The Worst Filing System Known To Humans

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Reload the Canons!

This series of articles is an attempt to play through The Canon of videogames: your Metroids, your Marios, your Zeldas, your Pokemons, that kind of thing.

Except I'm not playing the original games. Instead, I'm playing only remakes, remixes, and weird fan projects. This is the canon of games as seen through the eyes of fans, and I'm going to treat fan games as what they are: legitimate works of art in their own right that deserve our analysis and respect.

Thursday, January 19, 2017

My God, Steven Universe is Full of Stars!: SU and Golden Age Sci Fi

The most recent Stevenbomb introduces five episodes of golden age pulp sci fi adventure... but what does the recontextualization of old narrative techniques in this new interconnected narrative form say about golden age sci fi, about Steven Universe's quest for the truth, and... about the fandom's understanding of the show?









Imagine, if you will, a boy plagued by strange visions of an alien craft crashed and derelict on Earth. Imagine that this boy, despite dire warnings about the results of his quest for the truth, convinces his father to take him to find the place where an alien life was destroyed!... only to find that his visions emanated from a living alien, come to mourn her fallen comrade... and to mourn the oncoming retaliatory destruction of Earth! Discovering the boy's father, she decides to comfort herself... by preserving him as a specimen!

Or...

Imagine, if you will, a human rocketing through the depths of space... with a group of aliens! When the human accidentally activates the ship's gravity engine, it seems to destroy all his alien companions, much to his profound horror! They miraculously are reconstituted when the ship stops, however, and they reveal that their bodies are made of light and simply were disrupted by the ship's faster-than-light travel!

Or...

Imagine...

A Human Zoo!!

A Zoo... For Humans!! Not for animals but for human beings, for the entertainment... OF EXTRATERRESTRIALS!!

Imagine two new arrivals to this... Insidious Human Zoo!!... discover that to escape they must introduce their fellow captives to the concept of pain for the first time... the pain of romantic rejection!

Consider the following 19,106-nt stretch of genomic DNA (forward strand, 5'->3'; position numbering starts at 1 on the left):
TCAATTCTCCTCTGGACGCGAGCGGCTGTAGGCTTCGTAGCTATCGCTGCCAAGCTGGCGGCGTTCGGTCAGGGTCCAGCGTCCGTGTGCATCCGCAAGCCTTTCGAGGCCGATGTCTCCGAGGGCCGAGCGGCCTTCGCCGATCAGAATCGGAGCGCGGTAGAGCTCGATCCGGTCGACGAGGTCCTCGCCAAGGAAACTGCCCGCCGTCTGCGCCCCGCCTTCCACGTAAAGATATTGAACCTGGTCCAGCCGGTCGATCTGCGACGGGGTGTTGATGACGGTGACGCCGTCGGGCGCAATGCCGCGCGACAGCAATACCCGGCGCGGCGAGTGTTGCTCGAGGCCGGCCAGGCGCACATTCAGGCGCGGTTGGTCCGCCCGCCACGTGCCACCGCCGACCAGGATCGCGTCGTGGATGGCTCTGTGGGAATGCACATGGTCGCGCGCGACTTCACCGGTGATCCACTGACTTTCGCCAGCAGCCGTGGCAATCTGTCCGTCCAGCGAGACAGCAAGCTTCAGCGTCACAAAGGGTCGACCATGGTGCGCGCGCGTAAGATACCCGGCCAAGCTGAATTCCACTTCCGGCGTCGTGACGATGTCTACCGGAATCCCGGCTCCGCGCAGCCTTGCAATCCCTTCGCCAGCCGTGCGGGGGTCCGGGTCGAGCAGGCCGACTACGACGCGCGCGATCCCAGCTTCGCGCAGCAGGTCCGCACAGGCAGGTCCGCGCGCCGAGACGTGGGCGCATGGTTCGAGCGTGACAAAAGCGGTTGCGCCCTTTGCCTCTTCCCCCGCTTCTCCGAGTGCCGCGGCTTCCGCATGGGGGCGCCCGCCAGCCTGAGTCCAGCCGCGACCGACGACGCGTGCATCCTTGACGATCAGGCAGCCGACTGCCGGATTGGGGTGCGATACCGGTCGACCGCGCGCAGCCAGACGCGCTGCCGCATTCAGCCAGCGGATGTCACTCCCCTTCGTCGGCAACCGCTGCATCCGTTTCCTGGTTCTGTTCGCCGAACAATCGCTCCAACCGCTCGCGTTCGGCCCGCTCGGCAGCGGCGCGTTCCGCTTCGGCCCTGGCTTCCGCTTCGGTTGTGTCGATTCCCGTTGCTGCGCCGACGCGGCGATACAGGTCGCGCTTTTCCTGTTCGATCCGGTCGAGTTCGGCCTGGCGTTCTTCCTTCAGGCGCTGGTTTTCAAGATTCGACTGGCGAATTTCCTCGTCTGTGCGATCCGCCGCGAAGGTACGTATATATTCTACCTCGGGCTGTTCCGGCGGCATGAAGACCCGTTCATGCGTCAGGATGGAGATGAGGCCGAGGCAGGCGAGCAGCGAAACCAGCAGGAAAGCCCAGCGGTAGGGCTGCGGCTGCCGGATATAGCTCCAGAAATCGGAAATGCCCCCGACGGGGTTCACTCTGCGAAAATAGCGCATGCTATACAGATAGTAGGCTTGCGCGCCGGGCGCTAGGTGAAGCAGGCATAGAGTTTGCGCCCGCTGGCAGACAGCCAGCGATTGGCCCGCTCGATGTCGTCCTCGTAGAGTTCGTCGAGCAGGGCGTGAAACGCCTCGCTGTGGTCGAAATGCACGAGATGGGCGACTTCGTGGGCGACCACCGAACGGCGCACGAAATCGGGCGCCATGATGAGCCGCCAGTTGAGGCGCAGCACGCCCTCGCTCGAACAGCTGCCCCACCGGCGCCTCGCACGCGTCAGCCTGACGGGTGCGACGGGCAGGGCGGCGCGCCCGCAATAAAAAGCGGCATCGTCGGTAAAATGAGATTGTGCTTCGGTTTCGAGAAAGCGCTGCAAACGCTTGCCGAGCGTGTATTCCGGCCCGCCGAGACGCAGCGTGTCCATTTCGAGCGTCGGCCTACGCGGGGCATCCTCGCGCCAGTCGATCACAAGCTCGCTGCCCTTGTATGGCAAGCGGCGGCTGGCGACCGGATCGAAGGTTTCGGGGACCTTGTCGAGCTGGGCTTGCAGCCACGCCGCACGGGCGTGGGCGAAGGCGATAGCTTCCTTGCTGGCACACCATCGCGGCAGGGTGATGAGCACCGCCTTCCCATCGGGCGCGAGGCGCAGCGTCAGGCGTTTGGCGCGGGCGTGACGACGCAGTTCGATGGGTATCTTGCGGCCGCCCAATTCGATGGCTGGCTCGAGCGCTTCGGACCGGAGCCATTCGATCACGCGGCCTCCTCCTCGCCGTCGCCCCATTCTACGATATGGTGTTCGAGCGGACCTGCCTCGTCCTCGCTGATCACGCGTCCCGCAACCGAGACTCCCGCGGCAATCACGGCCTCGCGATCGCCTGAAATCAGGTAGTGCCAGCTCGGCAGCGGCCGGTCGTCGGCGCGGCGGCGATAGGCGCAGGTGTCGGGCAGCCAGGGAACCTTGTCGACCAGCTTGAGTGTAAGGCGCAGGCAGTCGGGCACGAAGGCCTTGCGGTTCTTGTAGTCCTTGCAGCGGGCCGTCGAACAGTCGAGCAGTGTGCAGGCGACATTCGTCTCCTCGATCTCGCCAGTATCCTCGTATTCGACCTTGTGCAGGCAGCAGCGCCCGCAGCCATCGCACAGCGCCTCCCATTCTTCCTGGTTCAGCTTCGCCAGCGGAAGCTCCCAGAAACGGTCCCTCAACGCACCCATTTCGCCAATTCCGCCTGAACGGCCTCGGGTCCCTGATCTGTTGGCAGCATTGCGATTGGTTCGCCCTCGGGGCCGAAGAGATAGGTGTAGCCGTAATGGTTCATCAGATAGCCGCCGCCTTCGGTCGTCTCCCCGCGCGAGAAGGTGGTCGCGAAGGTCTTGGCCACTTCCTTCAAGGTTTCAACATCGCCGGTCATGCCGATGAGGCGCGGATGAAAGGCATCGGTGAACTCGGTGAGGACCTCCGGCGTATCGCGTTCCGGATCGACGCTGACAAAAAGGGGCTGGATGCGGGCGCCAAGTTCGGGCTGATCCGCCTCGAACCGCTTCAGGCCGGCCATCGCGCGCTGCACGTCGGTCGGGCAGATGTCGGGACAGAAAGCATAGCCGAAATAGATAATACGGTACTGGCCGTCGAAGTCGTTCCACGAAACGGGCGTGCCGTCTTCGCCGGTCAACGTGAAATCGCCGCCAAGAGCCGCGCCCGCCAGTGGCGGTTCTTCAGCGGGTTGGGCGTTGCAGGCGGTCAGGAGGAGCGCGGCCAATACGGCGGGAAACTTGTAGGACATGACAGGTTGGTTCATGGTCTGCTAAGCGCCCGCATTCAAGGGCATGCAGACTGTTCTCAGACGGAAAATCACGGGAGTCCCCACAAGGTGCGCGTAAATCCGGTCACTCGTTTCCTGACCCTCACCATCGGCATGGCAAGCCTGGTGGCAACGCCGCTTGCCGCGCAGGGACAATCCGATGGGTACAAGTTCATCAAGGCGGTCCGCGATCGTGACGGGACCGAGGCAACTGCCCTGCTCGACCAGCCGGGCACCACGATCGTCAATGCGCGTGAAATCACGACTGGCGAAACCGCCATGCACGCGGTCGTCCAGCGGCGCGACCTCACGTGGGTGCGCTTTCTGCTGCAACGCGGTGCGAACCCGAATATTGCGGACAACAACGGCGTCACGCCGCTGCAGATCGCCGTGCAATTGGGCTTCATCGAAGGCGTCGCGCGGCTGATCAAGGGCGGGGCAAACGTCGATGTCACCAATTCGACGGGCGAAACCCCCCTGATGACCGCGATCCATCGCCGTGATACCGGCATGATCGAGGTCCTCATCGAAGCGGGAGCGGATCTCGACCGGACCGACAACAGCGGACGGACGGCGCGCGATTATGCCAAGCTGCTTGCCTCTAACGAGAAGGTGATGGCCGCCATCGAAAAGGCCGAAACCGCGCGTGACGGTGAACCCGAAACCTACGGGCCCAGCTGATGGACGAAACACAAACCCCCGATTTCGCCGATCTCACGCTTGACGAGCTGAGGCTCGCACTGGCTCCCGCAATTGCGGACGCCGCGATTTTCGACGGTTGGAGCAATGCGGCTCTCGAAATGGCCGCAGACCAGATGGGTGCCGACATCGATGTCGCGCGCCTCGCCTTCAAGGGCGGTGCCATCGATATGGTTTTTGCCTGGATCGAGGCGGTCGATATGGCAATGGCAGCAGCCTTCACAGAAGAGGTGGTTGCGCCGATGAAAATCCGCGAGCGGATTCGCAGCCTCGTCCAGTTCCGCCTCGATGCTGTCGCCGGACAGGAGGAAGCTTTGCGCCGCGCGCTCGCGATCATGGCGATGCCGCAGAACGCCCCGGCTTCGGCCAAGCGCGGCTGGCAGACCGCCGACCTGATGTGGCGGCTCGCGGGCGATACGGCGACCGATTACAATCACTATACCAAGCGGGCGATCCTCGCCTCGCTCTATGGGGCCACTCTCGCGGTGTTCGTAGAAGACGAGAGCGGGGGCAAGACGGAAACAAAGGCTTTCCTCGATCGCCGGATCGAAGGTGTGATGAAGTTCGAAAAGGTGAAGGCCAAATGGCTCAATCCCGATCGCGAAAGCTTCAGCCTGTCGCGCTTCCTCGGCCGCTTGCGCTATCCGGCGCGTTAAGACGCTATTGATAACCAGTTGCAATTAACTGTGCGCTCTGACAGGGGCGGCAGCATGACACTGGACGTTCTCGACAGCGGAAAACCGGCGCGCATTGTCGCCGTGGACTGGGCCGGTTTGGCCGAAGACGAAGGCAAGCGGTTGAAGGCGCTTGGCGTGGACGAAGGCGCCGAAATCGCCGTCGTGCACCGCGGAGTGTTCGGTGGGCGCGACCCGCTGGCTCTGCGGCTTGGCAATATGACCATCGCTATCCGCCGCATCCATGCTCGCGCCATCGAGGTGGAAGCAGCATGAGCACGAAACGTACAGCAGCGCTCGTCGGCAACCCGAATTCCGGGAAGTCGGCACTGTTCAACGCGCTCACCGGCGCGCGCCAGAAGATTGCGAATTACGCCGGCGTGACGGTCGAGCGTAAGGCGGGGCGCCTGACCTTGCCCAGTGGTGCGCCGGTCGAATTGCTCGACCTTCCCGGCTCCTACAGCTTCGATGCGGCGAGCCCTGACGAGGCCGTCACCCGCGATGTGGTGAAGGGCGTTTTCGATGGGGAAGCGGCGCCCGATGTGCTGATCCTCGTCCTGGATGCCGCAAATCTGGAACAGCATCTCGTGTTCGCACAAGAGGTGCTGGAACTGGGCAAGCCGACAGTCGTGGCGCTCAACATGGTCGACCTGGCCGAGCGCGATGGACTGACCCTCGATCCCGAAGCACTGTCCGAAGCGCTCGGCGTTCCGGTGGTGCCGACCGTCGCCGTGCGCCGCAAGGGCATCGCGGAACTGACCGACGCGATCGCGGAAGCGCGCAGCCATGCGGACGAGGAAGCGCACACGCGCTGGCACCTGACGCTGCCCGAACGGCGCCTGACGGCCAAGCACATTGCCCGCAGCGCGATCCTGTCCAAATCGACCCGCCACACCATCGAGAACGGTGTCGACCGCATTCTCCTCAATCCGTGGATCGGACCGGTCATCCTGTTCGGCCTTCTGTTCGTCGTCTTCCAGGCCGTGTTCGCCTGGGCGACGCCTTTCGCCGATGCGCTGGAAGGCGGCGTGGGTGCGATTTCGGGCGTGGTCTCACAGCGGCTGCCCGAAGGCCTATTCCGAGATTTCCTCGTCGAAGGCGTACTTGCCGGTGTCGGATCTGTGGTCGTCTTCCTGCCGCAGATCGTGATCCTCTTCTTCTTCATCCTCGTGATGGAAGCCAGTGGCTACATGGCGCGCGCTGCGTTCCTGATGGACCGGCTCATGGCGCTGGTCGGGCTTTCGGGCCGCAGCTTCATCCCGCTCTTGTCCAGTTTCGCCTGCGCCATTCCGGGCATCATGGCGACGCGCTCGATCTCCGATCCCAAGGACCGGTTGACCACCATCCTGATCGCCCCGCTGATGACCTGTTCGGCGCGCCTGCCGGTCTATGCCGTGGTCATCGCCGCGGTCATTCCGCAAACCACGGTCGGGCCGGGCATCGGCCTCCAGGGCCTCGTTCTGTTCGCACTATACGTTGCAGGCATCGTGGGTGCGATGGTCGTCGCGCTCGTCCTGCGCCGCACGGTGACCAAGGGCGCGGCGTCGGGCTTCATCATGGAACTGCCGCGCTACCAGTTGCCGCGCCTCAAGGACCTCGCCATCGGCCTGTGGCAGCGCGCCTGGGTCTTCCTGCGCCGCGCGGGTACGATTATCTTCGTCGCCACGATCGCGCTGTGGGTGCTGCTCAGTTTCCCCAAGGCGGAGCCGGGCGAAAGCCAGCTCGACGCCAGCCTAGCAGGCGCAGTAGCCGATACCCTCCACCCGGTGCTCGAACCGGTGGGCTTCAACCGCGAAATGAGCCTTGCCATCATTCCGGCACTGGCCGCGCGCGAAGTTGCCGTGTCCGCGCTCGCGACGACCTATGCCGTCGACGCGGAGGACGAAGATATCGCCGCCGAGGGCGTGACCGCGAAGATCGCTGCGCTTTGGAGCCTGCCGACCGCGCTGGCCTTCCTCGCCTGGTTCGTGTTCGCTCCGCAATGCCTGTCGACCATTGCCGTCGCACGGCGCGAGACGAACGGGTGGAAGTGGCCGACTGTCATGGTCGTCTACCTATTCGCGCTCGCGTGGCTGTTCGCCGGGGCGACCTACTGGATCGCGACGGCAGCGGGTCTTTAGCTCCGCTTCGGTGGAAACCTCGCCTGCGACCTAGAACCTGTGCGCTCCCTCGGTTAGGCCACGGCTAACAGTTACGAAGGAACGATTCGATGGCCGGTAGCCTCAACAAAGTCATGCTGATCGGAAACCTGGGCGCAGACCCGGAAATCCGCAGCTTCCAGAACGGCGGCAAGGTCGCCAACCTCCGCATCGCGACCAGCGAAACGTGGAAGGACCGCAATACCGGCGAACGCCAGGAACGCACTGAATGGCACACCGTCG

Now imagine... that these plotlines come not from EC's weird science fiction comics or The Twilight Zone but from contemporary children's cartoon Steven Universe!!

IMAGINE IT!!

Yes, the recent (or uh upcoming I guess) so called "Steven Bomb"--a collection of episodes released all at once that usually, if Cartoon Network is doing its job properly, tend to be narratively or thematically connected--fits really interestingly within a particular long-established kind of science fiction storytelling. What's more, we can draw out some really interesting stuff from this Steven Bomb by looking at this context. This should be a familiar kind of game, if you're a longtime reader: I did this previously with Steven Universe, Meep Morp, and early 20th century art, for example. Here, I want to consider literary tropes and techniques common to what I'll sort of casually call golden age sci fi.

(I'm not going to really rigorously define this term because the strict delineation of speculative fiction's developmental history isn't something I have a huge amount of experience with and don't think is that terribly important to this analysis.)

What I'm really interested in here is science fiction that's highly driven by concepts, sci fi that takes a particular (typically technological) scenario and plays it out, sometimes with a twist that manipulates (seemingly) established rules to surprise the audience. One of the examples that comes most readily to mind is The Twilight Zone, a show that isn't necessarily always science fiction but that has examples of the kinds of narrative techniques I'm interested in here. Another might be pulp science fiction of the 50s in movies and comics, which might be seen related to the Twilight Zone but with even less interest in the plausible or in multiple sort of interpretive levels.

These sorts of connections are actually signaled at the start of this set of five episodes: the story begins with Steven and his father Greg watching a black and white alien abduction movie, which foreshadows Greg's own alien abduction which will drive the five-episode arc. From there the episode proceeds much like a classic twist ending sci fi story:

The narrative is launched when Steven starts having visions of the ruined palanquin of Pink Diamond, the Homeworld ruler who his mother, Rose Quartz, overthrew and killed in the process of liberating Earth from Gem control. Meanwhile Garnet, who has an ability to see potential futures, warns him off going, but also states that nothing she says can avert what's coming (which is pretty reminiscent of Frank Herbert's Dune, actually, while we're on the subject of classic sci fi). He convinces his dad to take him to see the palanquin instead, which leads to Blue Diamond's discovery of Greg and her decision to whisk him away to the Insidious Human Zoo, saving him as a reminder of Pink Diamond, who she still mourns.